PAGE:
Sony Classical (SK 61649)
Release Date: 1998
Conducted by John Williams
|1.||Always and Always||3:41|
|2.||The Days Between||6:27|
|3.||Time Spins Its Web||2:19|
|4.||The Soccer Game||4:27|
|5.||A Christmas Quilt||3:56|
|6.||Isabel's Horse and Buggy||1:28|
|8.||One Snowy Night||5:33|
|10.||Isabel's Picture Gallery||3:44|
|11.||Jackie and Isabel||2:59|
|14.||Ain't No Mountain High Enough||2:29|
|Total Album Time:||57:05|
|by Dan Goldwasser
February 7, 1999
In the tradition of such scores as The Accidental Tourist and Sabrina, John Williams' score to Stepmom is filled with light and heavy emotional moments which take a direct approach in making the listener become affected by the score. That is, it doesn't make excuses for itself: this is a score determined to make you cry (in the context of the movie, that is). Stepmom is about the relationships between Julia Roberts (Ed Harris' new wife) and Susan Sarandon (Ed Harris' ex-wife) and the children in the family. Ultimately, the plot is rather predictable and lends plenty of opportunities for Williams to bring in the string section and bring in the needed little bit of energy to "push" you to the next level of emotion.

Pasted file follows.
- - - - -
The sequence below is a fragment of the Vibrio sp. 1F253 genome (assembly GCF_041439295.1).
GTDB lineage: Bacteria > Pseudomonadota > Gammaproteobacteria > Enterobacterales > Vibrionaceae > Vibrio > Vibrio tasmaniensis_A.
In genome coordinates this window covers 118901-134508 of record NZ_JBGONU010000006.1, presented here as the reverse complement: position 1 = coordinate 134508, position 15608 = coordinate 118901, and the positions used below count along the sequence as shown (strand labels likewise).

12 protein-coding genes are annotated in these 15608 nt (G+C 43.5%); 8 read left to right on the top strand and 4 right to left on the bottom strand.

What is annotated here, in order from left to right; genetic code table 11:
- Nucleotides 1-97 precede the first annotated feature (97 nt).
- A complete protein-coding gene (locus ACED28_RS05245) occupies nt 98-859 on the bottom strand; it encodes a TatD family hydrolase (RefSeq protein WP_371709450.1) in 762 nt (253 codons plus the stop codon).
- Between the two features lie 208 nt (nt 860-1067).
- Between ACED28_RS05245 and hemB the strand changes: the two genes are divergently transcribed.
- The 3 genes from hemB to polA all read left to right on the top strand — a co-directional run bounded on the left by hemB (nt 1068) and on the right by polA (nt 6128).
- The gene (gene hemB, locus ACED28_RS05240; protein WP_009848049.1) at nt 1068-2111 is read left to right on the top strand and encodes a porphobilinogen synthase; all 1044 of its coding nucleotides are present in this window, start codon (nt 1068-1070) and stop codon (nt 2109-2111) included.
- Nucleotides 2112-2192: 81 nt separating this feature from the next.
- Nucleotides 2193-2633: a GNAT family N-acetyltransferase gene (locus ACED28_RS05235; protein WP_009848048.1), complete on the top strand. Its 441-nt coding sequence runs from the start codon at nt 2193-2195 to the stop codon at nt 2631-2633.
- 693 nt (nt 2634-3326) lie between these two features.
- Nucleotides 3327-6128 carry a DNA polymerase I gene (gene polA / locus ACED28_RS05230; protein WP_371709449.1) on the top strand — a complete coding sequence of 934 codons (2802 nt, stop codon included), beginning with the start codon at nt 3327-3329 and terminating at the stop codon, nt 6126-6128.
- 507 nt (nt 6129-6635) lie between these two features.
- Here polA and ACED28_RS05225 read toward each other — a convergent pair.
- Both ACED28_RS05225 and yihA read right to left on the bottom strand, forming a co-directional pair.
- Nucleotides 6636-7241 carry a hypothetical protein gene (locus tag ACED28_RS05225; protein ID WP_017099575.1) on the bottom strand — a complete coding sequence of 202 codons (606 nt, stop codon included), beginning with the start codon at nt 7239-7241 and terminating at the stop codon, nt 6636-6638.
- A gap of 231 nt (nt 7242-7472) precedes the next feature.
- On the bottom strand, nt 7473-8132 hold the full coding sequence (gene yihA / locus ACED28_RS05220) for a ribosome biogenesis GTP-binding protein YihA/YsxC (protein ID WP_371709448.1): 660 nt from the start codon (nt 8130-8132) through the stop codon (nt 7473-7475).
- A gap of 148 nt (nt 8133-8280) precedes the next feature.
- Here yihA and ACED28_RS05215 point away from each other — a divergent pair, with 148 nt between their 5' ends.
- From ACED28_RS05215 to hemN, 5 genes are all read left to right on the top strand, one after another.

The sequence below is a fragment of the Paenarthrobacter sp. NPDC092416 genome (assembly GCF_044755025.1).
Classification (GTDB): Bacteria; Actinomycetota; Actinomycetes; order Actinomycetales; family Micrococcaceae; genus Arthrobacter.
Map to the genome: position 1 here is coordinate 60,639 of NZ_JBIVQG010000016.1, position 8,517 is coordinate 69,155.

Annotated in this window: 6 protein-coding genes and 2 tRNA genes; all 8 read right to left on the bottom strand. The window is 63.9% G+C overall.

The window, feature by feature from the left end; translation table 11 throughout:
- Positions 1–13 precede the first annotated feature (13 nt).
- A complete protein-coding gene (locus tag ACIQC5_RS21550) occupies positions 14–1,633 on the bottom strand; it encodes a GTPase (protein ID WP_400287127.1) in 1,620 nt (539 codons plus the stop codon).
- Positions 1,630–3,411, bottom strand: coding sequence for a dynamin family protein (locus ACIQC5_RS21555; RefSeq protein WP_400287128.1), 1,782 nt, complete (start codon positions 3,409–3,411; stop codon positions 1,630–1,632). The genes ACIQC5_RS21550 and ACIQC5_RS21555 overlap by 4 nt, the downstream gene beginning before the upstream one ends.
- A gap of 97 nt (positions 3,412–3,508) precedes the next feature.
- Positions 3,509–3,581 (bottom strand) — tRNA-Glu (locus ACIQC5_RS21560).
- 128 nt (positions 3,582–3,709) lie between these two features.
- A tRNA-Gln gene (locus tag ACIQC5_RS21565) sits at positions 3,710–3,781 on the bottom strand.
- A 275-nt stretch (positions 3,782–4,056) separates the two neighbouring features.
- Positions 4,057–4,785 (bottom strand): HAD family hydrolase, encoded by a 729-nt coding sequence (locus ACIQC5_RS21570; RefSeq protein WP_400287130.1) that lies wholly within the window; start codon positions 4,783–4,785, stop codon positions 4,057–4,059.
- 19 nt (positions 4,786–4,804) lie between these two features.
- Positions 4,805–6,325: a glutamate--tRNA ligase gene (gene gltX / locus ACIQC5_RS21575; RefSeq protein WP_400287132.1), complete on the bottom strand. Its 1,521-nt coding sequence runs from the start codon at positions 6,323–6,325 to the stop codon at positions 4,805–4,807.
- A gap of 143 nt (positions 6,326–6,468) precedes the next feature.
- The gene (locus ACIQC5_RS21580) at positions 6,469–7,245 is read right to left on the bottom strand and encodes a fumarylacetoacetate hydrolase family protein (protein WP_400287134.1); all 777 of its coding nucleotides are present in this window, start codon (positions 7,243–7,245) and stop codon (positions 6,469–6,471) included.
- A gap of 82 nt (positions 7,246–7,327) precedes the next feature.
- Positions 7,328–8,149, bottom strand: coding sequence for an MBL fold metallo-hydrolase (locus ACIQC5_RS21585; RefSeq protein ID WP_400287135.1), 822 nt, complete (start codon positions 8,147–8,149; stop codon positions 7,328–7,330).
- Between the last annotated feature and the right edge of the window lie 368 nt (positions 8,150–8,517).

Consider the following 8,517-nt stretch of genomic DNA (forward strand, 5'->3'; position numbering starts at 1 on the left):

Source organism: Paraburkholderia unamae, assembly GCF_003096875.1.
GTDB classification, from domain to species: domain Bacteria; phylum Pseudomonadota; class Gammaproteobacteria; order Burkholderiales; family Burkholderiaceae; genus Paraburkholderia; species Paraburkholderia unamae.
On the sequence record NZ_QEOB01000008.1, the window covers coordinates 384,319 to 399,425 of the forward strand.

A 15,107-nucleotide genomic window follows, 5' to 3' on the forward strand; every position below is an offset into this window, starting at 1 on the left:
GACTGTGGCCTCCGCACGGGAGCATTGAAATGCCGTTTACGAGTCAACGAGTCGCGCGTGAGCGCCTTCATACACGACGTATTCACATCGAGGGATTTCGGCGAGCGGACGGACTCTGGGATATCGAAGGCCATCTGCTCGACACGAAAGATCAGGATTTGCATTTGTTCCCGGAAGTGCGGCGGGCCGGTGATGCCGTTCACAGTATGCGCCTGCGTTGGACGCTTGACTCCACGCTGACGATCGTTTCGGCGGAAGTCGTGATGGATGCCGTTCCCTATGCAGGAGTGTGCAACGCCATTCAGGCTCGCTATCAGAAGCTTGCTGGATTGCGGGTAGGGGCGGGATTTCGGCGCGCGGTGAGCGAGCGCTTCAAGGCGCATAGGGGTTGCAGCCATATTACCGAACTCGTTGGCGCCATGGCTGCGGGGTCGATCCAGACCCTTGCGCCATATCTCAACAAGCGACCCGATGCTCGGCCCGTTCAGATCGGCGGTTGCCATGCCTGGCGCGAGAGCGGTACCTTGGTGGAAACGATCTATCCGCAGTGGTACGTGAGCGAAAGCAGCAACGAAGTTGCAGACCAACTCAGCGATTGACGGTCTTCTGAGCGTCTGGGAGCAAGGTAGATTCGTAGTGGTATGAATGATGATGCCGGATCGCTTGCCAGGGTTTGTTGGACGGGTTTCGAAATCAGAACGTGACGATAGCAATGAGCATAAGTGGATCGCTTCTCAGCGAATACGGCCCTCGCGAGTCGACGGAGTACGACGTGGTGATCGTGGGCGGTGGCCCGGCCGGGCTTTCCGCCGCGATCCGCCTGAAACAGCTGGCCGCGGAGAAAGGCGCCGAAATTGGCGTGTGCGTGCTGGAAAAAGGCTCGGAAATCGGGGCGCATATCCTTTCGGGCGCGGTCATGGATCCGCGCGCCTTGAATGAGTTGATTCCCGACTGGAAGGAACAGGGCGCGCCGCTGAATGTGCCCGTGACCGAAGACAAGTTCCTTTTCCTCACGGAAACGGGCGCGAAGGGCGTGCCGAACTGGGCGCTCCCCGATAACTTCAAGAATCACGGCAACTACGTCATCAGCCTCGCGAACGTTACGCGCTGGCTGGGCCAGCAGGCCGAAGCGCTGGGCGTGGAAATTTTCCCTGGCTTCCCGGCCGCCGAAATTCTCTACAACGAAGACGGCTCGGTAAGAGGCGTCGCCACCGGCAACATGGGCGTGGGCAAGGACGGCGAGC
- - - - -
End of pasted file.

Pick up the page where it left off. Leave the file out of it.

Most of the score consists of piano and strings - a combination which has worked well in some of Williams' other more emotional dramatic-comedy scores. More notably is the use of a lot of classical guitar, performed eloquently by Christopher Parkening. (I personally though it would have been neat if classical guitarist John Williams performed in this score by composer John Williams - a little joke, I suppose.) Very soft, and very sentimental, the quiet guitar work evokes (for me) feelings of autumn, and I can see this score providing perfect listening music for relaxing in a hammock in October in New England.
Some classic Williams moments appear in Track 4 ("The Soccer Game") - the light orchestral ditties segue into a dark building moment supplemented with (what sounds like) synthesized elements. Some notable moments in the score: a nice classical-sounding string melody ("Isabel's Horse and Buggy"), the whimsical, playful orchestra in "Ben's Antics", and of course the sad but hopeful music in "Jackie's Secret" and "Bonding".
With 57 minutes of music on this album (including 2:30 minutes of "Ain't No Mountain High Enough"), there is more than enough music to make anyone happy. Ironically, the best track is the "End Credits", in which Williams revisits every major theme and notable moment from the score. (After all, who better to write an End Credits compilation than John Williams?) This CD contains some really relaxing, enjoyable music - but it might not be worth getting unless you've seen the movie or are a huge Williams fan. The score works well for the film, yet I can't keep wondering what Patrick Doyle had written for Stepmom before Williams stepped in. Williams has done better, and will no doubt continue to do so, but also considering he only had about two months or so to write this score, it's a very commendable effort on his part.
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